I remember when I was a kid that I often watched a now-gone Saturday-afternoon TV show called “Wide World of Sports.” Anyone much over the age of ten has at least seen the opening, which includes an unfortunate (and now semi-famous, thanks to his many years opening the show with his mishap) ski jumper who crashes before even getting launched from the end of the jump.

The variety of sports that were featured on the show was one of the attractions to me. I had no other way, at the time, of learning about the caber toss, as an example. Remember, this was decades prior to the internet.

One event that I always found fun to watch was the steeplechase, which involved a lengthy run (the internet today tells me the typical length is 3000 meters, or a bit under two miles), with barriers installed on the track to challenge the runners. For me, the most fun to watch was the water jump. The barrier was only three feet high, but there was a significant puddle placed on the other side so as to encourage a longer jump than was needed on the other barriers placed around the track. Some could completely clear the water. Most of the runners would leap to the top of the barrier, then push off it with one foot to clear as much of the water as they could. Most accepted the splash at the other side of their jump as part of the race. Needless to say, the winner was the one who negotiated the barriers and ran the race with the greatest speed, not necessarily the least-wet one.

In considering this idea of a barrier, I am reminded that so much of what we deal with in our lives is about perception. In the steeplechase, most of the barriers can be hurdled cleanly, barely slowing the runners. For the water jump, though, it would be a mistake to hurdle the barrier because the water is deepest close to the other side of the barrier. It would slow the runner down much more to splash a stride or two through the water pit.

In other words, the water-fronting barrier is no barrier at all! What it is, is a means of providing the runner with a launching pad from which they can leap to clear all or most of the water. In fact, it aids the runners to be able to leap over the water by landing one foot on top of the barrier, and pushing off from there to maintain their stride and avoid the water pit.

The lesson for day-to-day living is that we often see as barriers that which, upon further investigation, actually turn out to be stepping stones to getting where we seek to be.

Time for the practical side: I can hear your internal “I can’t do that!!” alarm going off, because mine is doing the same thing. No, I don’t mean to imply that all barriers are always stepping stones disguised as discouraging obstacles in our way. In some cases, barriers are meant as a warning that we may be headed down the wrong path. After all, we all are likely, at one time or another, to seek something that really isn’t what we need in the long run…it’s what we want to satisfy our instant-gratification, little-child selves, or to convince our egos that we are worthy. Sometimes those desires work out, and sometimes they don’t.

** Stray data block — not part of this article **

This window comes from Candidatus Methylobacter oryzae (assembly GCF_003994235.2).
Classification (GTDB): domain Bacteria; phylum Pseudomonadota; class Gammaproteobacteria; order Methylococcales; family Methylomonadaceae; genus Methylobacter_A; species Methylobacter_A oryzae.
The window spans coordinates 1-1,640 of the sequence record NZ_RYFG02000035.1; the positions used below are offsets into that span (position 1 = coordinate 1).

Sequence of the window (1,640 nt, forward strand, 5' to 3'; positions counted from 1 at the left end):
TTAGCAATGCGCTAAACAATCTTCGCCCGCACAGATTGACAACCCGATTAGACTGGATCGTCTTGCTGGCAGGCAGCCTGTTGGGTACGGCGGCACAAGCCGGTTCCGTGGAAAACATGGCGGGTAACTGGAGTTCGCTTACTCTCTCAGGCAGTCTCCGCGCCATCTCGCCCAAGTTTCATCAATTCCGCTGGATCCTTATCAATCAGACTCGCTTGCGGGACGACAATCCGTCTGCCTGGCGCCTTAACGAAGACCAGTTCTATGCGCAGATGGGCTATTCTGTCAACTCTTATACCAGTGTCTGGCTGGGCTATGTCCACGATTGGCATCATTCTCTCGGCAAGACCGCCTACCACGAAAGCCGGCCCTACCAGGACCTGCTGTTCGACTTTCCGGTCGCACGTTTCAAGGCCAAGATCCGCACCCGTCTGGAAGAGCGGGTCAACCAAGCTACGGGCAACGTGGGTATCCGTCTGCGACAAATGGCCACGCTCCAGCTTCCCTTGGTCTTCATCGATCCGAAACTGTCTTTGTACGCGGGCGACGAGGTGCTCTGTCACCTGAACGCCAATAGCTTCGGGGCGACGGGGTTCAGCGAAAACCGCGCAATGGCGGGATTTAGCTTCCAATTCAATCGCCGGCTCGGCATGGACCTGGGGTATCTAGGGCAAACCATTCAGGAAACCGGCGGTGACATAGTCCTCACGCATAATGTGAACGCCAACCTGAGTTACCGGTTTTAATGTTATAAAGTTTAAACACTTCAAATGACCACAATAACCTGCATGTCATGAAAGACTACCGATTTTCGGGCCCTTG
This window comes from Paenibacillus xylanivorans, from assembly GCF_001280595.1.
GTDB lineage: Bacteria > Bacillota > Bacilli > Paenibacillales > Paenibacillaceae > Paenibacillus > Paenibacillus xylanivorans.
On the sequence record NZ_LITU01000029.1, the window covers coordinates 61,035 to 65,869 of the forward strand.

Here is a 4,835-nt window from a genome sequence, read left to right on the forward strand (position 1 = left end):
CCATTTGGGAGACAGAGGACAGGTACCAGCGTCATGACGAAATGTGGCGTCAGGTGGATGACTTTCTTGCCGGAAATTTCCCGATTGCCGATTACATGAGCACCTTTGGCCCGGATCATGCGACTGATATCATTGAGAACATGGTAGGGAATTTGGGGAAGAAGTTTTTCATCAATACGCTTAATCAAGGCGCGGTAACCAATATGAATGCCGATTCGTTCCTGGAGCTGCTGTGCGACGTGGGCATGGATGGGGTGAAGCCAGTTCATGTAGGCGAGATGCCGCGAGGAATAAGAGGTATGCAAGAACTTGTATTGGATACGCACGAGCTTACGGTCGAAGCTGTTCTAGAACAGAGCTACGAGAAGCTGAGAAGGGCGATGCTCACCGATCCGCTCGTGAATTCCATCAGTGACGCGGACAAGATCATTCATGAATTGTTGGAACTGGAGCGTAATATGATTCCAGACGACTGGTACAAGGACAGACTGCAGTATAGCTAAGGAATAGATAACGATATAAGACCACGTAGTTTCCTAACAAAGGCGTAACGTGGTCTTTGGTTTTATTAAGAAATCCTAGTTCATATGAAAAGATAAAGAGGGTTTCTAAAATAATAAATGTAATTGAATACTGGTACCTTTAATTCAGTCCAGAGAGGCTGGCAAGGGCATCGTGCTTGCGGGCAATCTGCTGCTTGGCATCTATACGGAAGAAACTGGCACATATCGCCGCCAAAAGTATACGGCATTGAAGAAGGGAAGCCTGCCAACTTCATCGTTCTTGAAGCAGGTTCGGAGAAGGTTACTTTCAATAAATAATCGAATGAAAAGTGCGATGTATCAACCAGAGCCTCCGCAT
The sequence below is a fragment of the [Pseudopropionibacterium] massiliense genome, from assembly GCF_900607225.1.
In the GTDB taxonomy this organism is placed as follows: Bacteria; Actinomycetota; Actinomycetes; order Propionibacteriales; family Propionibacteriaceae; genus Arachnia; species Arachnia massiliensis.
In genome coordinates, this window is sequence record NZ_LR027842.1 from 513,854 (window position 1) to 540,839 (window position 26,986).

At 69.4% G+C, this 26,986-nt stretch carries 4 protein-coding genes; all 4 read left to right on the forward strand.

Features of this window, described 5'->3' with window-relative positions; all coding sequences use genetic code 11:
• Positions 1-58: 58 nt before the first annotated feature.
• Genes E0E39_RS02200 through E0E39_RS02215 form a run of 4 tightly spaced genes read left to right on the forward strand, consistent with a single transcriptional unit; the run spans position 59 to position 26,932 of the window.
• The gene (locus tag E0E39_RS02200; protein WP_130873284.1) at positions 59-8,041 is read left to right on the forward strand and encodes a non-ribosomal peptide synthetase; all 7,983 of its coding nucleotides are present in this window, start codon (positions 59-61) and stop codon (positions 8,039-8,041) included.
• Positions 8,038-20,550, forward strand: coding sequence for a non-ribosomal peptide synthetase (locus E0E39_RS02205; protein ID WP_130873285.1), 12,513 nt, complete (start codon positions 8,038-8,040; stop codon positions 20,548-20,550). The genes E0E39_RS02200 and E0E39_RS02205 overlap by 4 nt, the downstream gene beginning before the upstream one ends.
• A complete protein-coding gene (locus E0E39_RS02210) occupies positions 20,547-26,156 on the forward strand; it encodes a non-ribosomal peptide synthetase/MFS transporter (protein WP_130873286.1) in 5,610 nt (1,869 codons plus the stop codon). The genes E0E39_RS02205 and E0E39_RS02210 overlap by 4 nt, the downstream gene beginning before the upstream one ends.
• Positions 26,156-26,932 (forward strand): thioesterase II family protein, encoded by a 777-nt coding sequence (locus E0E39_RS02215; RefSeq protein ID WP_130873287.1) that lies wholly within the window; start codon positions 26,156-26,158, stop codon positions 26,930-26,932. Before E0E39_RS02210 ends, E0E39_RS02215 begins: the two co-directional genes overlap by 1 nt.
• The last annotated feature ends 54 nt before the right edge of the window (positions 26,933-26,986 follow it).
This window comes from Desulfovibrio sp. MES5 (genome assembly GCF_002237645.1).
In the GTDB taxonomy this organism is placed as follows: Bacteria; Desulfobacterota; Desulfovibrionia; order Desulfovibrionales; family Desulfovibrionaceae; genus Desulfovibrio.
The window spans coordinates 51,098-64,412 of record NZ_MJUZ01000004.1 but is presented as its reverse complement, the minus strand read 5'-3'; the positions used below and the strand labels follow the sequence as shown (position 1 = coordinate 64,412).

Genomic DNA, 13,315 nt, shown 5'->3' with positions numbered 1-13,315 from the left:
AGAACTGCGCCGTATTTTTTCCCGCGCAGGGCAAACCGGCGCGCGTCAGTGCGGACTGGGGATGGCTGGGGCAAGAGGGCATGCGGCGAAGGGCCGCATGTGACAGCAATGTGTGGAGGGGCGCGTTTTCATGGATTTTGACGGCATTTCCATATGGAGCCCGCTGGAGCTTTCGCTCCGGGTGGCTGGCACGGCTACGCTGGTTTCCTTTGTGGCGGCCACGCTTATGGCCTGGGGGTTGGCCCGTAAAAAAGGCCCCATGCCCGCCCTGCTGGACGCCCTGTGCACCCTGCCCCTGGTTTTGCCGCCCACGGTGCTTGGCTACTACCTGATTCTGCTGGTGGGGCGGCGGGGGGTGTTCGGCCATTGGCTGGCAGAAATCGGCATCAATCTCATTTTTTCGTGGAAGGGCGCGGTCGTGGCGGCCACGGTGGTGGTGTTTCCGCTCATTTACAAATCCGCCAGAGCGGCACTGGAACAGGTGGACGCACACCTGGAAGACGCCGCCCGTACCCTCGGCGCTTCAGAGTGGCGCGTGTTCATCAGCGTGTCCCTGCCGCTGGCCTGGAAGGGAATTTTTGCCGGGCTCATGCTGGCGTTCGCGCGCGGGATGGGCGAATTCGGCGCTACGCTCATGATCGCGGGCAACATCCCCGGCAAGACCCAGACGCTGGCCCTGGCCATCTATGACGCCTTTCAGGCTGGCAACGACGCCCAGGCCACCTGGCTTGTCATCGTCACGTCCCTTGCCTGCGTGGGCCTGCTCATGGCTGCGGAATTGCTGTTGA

What I’m talking about is different. It is the inner drive you are sparked to feel, that you have come to recognize as your honest-to-heart, core life’s goal or dream. It’s where you will be led if you allow yourself the guidance that your spirit is always offering. It’s the quiet little voice inside you that you can hear when you are still enough to do so: the guidance offered then is what I am writing about today.

This is the dream that makes you tingle when you think about its achievement–it’s the one you seek even when you are discouraged from other pursuits. In every single case, when you are on the path to which you are pointed by your inner guidance, any barrier you find along the way is only a barrier as long as you believe it so. As soon as your little self (as distinguished from your higher Self which is guiding you) relinquishes the fear, the barrier will turn into a stepping stone to your success.

There is an easy way to discern the difference between an ego dream (“I want that job because it will make me rich”) and an earnest, life’s-path dream (“I want that job because I know I would do it even if I had to pay to be allowed to do it!”).

When you are following a path laid out by your ego, barriers are not easily faced down. In fact, they almost become reasons to quit, and very quickly.

When you are following a path that is your true life’s pursuit, a barrier only causes a temporary slowing, as you determine how to overcome it, knowing that you will because you must. That’s the thing about our true paths: they really aren’t optional! Once we set out upon them, we know it so deep down that there is no deeper to go, that this is where we belong. Nothing will stop us. So, barriers…become stepping stones!